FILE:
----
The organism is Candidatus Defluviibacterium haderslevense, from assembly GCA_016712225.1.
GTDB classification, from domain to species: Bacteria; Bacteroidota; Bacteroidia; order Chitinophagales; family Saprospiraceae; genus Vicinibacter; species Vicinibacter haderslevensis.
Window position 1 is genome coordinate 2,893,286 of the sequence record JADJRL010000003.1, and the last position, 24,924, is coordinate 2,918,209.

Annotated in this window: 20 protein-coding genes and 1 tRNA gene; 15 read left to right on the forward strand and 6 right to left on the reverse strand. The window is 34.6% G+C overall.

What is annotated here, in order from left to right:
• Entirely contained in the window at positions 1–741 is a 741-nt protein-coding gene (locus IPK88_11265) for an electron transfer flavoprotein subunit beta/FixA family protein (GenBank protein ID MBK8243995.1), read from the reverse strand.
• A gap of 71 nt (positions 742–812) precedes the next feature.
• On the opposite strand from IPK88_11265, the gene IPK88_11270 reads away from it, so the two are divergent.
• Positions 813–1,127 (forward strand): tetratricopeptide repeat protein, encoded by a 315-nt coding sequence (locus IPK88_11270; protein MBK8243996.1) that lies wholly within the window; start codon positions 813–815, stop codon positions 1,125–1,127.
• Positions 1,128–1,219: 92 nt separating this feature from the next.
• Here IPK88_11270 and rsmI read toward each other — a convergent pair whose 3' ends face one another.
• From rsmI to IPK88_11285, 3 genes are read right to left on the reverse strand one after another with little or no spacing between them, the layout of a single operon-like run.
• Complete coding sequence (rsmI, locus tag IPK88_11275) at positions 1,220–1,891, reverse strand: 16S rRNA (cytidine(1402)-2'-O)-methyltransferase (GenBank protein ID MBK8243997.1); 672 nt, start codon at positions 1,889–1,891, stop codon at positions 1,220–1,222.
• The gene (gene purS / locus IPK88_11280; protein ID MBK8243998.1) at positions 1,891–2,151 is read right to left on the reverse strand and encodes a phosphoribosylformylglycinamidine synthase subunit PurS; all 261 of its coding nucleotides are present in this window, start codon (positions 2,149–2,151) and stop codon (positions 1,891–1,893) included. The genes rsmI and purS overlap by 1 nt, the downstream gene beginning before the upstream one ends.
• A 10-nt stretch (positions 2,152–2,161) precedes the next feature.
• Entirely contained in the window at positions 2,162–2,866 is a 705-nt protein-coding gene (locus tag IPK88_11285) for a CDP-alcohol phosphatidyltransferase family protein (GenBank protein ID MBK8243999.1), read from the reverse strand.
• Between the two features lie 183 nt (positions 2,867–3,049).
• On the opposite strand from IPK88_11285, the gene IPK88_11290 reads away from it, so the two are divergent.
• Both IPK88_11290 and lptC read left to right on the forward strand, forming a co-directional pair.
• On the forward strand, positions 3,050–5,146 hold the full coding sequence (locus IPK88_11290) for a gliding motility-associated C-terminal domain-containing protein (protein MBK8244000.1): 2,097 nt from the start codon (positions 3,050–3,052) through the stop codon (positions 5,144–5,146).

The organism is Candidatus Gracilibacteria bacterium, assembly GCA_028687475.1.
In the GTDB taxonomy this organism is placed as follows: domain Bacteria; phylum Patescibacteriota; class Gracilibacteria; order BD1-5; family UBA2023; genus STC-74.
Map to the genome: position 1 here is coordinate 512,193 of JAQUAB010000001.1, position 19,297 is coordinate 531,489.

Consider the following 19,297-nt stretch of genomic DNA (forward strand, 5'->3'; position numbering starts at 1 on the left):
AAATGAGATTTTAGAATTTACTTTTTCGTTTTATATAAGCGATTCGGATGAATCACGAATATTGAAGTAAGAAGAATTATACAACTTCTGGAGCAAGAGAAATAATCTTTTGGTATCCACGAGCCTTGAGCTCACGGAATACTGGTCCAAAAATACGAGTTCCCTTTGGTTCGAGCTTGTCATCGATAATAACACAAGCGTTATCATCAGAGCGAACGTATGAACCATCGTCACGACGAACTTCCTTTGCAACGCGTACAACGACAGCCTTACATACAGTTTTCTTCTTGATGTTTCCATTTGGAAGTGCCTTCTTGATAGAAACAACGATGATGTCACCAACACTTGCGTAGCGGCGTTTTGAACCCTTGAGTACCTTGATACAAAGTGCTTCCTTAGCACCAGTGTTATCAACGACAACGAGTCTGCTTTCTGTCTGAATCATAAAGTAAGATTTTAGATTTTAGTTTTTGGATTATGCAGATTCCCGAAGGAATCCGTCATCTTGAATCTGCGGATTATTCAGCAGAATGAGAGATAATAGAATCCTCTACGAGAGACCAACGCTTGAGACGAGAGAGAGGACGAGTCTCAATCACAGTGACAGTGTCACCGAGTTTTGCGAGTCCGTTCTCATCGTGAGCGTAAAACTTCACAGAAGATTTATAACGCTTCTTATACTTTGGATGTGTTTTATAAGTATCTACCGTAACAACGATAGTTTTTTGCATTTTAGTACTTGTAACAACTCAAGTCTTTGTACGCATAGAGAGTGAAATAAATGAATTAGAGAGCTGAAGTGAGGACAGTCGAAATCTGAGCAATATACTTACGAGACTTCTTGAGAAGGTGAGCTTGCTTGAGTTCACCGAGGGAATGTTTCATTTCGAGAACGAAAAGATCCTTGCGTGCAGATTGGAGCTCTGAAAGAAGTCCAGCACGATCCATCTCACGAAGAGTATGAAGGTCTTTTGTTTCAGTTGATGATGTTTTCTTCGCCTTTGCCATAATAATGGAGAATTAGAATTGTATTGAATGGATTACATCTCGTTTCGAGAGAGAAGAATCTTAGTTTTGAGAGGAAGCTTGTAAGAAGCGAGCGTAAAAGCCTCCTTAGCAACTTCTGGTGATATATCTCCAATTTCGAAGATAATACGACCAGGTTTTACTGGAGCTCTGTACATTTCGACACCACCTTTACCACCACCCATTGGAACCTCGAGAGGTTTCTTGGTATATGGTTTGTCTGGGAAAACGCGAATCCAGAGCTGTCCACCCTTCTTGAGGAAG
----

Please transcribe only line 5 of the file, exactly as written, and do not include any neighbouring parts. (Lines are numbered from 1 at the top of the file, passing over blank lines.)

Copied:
What is annotated here, in order from left to right: